Looking backwards, looking forwards

The week building up to New Year’s is a good time to look back at the year that has passed.  We’ll be doing that on this blog over the next week, among other things, with your help.  Then we’ll look forward to the new year ahead.  And that will bring us to a celebrated and notorious feature of this blog:  the year’s predictions.  On New Year’s Eve, we will check the predictions that you readers made last year and see who takes the virtual prize of glory for the most astute prognostication that came true.  Then on New Year’s Day, we will make predictions for 2014, which will be checked on the last day of that year (if we last that long).  So be thinking about what’s going to happen!

Happy New Year!

As the country, like a nation of lemmings,  parties its way off the fiscal cliff, let us all wish each other a lucky 2013!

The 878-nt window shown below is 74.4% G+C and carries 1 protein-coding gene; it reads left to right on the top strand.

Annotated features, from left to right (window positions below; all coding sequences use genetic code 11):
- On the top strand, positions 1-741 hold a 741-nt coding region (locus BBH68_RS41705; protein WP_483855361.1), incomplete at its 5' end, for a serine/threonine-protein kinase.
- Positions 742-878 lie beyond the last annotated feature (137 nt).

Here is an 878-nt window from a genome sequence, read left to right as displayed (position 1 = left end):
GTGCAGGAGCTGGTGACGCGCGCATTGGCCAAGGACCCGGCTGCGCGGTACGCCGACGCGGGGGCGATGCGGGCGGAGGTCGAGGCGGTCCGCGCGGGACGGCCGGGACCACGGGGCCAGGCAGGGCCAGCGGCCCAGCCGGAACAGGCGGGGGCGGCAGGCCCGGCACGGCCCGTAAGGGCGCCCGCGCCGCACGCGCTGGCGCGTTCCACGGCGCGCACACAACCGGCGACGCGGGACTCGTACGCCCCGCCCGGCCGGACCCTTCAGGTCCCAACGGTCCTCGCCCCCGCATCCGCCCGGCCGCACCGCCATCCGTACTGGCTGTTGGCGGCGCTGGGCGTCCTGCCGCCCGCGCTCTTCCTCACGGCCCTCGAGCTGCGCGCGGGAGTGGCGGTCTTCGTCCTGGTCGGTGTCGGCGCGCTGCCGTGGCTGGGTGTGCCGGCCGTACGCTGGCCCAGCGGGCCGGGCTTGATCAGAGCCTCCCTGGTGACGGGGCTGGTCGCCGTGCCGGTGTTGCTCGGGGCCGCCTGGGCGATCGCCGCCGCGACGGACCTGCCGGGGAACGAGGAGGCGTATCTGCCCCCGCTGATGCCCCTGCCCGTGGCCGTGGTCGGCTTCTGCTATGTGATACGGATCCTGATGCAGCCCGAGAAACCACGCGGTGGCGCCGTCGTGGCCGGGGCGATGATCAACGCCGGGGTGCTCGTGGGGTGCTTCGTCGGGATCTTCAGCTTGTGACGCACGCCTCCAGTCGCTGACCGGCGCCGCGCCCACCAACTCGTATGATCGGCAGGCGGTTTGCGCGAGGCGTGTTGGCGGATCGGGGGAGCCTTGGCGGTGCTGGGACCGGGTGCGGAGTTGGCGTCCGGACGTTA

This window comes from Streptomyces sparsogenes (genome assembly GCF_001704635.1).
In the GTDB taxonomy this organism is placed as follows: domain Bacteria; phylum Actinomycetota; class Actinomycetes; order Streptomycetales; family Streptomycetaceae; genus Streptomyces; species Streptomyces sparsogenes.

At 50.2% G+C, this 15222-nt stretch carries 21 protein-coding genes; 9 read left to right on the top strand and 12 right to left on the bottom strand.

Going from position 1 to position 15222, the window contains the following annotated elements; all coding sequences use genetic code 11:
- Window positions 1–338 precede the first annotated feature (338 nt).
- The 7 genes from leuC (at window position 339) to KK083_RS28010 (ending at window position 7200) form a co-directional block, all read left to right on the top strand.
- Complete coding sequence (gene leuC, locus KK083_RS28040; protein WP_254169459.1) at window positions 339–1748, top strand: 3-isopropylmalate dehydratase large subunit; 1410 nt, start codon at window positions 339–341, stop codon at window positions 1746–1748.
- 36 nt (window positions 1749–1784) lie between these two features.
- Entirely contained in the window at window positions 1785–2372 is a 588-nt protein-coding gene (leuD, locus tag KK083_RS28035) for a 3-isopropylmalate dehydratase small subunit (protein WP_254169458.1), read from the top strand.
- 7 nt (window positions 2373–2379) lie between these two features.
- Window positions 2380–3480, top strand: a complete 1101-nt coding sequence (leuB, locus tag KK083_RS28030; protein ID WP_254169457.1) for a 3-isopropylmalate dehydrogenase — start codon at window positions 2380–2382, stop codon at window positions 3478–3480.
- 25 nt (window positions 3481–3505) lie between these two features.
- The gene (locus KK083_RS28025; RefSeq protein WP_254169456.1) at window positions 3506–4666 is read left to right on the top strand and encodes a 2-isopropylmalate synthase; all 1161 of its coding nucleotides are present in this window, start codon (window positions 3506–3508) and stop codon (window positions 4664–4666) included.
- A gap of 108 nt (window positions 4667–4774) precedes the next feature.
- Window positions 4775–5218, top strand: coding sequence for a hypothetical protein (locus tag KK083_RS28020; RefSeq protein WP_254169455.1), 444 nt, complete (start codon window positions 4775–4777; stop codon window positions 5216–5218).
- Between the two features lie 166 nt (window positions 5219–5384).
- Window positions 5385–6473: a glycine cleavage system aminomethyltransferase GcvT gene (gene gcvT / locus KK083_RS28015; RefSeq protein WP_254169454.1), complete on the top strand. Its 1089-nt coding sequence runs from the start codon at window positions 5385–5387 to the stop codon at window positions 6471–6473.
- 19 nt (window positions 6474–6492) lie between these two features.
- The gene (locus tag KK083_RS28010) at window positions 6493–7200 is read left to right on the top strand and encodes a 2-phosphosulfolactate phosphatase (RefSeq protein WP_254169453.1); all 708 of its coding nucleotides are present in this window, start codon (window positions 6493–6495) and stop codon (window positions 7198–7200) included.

That doesn’t sound very hopeful.  Let’s try that again.  Have a blessed New Year!  “My times are in your hand” (Psalm 31:15).

Happy New Year!

January is named after the Roman deity Janus, the god of thresholds.   He had two faces, one that looked back and one that looked forward.  So that’s what we do on New Year’s.  We look back on the year that has passed and we look forward to the year ahead.

Whether your 2011 was a year of trials or thanksgivings or both and whatever 2012 will hold for you, I hope that you will know the promise of Psalm 31:15:  “My times are in your hand.”

Last year’s predictions & contest results

A New Year’s custom on this blog is to have readers predict what will happen in the year ahead.  That’s not particularly unique.  But what is unique is our other custom:  To review those predictions at the end of the year and actually check how everyone did.  Whoever has the most impressive prediction wins universal acclaim and bragging rights for the whole year.

I urge you all to read Your predictions for 2011 | Cranach: The Blog of Veith.  You will get a kick out of it, and you will be encouraged that the year was not quite as bad as many of us thought it was going to be.